December’21 was a month when RBI walked the talk on rebalancing liquidity. Surprise variable rate reverse repo operations were conducted and the 1-day reverse repo amount fell below Rs 1 tn on several days. RBI rebalanced liquidity conditions in a non-disruptive manner, but rates on short end galloped higher. 91-day treasury bill cut off yields moved to 3.70% from 3.50%. RBI enhanced the 14-day variable rate reverse repo auction amounts on a fortnightly basis upto Rs 7.50 tn on 31st December’21. These in most instances were undersubscribed as markets felt the pinch on liquidity withdrawal. From January 2022 onwards, liquidity absorption will be undertaken mainly through the auction route.

In the December’21 Monetary Policy Committee members highlighted the increased risks emanating from global factors, even as they expressed concerns on the durability of domestic growth, thereby reinstating the policy stance. Notably, the members seemed concerned on risks emanating from financial market instability, elevated and sticky core inflation and appeared ready to act swiftly once growth seems on a stronger footing. MPC minutes highlighted the uncertainties and the policy dilemma facing the MPC. Most MPC members considered it necessary to remain vigilant on the risks associated with inflation and financial instability. The recent actions of RBI through 3/4-day variable rate reverse repo auctions in the week when liquidity was expected to tighten due to advance tax and GST outflows suggest the discomfort and hence the necessity to swiftly normalize the operating target rate towards the repo rate.

The second batch of supplementary demands for grants sought legislative approval of a gross additional expenditure of Rs 3.7 tn with net cash outgo of Rs 3 tn. The major items for additional expenditure are- fertilizer and food subsidy, Air India related spend MNREGA related spends. Center’s fiscal deficit for Apr-Nov 2021 stood at 46.2% of budgeted estimates compared to 135.1% year ago. This is due to improvement in gross tax revenues by 50% while expenditure growth in 8MFY22 was 8.8%. November’21 GST collections (collected in December) was in line with October’21 collections at Rs. 1.3 tn. December’21 trade deficit came at a high $ 22bn as both exports and imports were the highest recorded to date. November’21 CPI inflation picked up to 4.91% while core CPI inflation remained at 6.3%. November’21 WPI inflation picked up further to 14.2%. October’21 IIP grew at 3.2% led largely by festive demand.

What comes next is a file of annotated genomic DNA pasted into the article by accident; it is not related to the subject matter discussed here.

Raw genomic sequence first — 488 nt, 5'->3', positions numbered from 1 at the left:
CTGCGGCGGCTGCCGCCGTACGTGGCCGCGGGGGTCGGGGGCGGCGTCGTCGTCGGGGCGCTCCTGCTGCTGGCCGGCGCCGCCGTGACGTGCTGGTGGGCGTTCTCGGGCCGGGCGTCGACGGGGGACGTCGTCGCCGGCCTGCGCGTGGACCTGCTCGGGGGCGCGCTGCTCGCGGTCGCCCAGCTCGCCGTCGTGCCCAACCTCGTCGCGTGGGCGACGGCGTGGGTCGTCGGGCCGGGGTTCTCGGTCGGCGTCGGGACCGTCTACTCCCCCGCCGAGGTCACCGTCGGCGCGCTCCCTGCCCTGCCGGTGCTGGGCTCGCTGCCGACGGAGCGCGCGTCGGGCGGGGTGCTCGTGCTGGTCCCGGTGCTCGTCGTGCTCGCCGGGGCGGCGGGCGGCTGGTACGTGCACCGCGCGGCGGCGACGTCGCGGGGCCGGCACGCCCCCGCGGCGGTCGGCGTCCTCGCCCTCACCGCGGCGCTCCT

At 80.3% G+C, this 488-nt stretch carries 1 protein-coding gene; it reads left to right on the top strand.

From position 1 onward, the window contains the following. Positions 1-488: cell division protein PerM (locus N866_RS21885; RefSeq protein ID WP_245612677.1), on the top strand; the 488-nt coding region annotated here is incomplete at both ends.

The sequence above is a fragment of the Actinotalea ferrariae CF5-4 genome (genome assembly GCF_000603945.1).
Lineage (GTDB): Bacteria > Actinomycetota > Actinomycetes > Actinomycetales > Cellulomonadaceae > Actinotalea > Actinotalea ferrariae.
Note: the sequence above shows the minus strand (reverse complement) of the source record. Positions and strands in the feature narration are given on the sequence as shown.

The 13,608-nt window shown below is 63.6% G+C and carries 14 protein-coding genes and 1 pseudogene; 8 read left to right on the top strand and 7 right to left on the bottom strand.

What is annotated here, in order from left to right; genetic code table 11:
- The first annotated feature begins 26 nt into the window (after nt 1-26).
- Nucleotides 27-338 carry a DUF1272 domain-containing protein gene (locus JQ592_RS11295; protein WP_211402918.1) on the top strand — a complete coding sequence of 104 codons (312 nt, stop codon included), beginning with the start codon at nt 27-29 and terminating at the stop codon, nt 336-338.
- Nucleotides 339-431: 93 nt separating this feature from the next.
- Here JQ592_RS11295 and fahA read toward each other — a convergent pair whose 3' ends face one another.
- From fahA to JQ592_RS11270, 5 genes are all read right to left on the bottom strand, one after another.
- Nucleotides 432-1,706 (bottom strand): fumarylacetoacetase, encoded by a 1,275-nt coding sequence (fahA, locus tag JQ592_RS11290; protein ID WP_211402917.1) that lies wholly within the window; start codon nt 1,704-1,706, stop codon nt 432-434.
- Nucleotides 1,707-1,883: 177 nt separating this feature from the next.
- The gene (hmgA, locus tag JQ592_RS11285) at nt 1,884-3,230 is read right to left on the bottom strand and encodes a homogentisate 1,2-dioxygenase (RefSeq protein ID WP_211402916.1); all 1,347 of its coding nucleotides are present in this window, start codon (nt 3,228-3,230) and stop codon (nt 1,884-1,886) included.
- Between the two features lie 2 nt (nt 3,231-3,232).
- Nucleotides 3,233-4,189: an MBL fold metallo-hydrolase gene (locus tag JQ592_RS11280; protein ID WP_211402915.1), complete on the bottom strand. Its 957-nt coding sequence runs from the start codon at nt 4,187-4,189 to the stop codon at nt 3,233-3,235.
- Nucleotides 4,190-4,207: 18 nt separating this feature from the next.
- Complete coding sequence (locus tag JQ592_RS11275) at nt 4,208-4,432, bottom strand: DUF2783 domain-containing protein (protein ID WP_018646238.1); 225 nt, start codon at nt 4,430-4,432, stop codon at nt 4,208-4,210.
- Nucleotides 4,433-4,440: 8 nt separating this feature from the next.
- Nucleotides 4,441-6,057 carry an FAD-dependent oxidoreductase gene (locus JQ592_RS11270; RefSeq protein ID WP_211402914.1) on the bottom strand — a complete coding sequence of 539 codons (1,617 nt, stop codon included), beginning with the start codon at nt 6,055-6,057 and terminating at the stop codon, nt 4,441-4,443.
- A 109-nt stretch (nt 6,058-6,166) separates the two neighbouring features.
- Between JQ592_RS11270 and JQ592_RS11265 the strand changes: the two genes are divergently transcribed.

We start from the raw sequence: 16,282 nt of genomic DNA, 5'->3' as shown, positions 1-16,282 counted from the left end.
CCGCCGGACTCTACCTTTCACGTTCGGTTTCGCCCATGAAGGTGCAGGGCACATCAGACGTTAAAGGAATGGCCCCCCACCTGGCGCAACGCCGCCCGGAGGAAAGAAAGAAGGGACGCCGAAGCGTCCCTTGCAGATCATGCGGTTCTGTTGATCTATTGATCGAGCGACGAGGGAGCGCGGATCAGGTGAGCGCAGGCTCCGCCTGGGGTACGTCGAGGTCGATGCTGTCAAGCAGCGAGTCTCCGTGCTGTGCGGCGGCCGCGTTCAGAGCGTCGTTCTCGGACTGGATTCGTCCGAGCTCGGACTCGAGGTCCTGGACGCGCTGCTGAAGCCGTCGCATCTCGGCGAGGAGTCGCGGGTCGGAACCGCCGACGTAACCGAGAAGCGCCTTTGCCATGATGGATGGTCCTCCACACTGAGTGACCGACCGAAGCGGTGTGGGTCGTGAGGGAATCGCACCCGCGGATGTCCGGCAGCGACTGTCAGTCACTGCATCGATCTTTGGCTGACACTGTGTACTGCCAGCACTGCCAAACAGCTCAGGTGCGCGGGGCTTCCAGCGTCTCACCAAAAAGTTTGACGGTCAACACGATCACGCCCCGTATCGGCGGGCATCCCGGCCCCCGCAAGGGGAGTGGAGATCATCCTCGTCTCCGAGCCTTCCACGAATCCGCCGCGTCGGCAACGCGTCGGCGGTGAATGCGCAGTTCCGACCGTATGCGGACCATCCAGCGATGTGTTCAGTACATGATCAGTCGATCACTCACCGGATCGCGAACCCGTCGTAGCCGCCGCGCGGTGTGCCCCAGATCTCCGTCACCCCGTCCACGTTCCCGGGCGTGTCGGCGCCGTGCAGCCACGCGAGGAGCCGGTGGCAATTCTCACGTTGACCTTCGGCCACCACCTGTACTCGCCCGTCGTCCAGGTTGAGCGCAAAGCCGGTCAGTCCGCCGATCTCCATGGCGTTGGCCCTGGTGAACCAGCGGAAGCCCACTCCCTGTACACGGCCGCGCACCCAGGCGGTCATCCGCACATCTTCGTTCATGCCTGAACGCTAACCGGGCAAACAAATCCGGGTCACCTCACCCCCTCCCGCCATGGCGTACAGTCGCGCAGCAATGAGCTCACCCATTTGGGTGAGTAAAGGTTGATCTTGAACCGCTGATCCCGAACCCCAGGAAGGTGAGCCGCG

Globally, Federal Reserve decided to speed up its pace of monthly tapering to $30 bn starting January 2022. The decision came in light of highly persistent inflation and further improvement in the labor market. It also raised the expected rate hikes in 2022 to three. US 10 year though remained range bound near 1.55% mark in thin trading for December month. Crude oil prices continued to inch up as supply side pressures led to Brent being near $79/bbl.

In the near-term, further actions by RBI on managing system liquidity will be closely watched. Inflationary pressures seep through from input prices in headline CPI is another factor to look at. With higher-than-expected borrowing announced by states and Government firing all guns on expenditure side it will be worthy of note whether fiscal deficit to GDP target is closely met or missed for FY22. 10 year G-sec closed at 6.45% on 31st December’21 higher by 12 bps against previous month close. In the near term we expect 10 year yield to be in a range of 6.40%-6.60%. Corporate bond spread with Gsec is at 40 bps and likely to be in a range of 40-50 bps.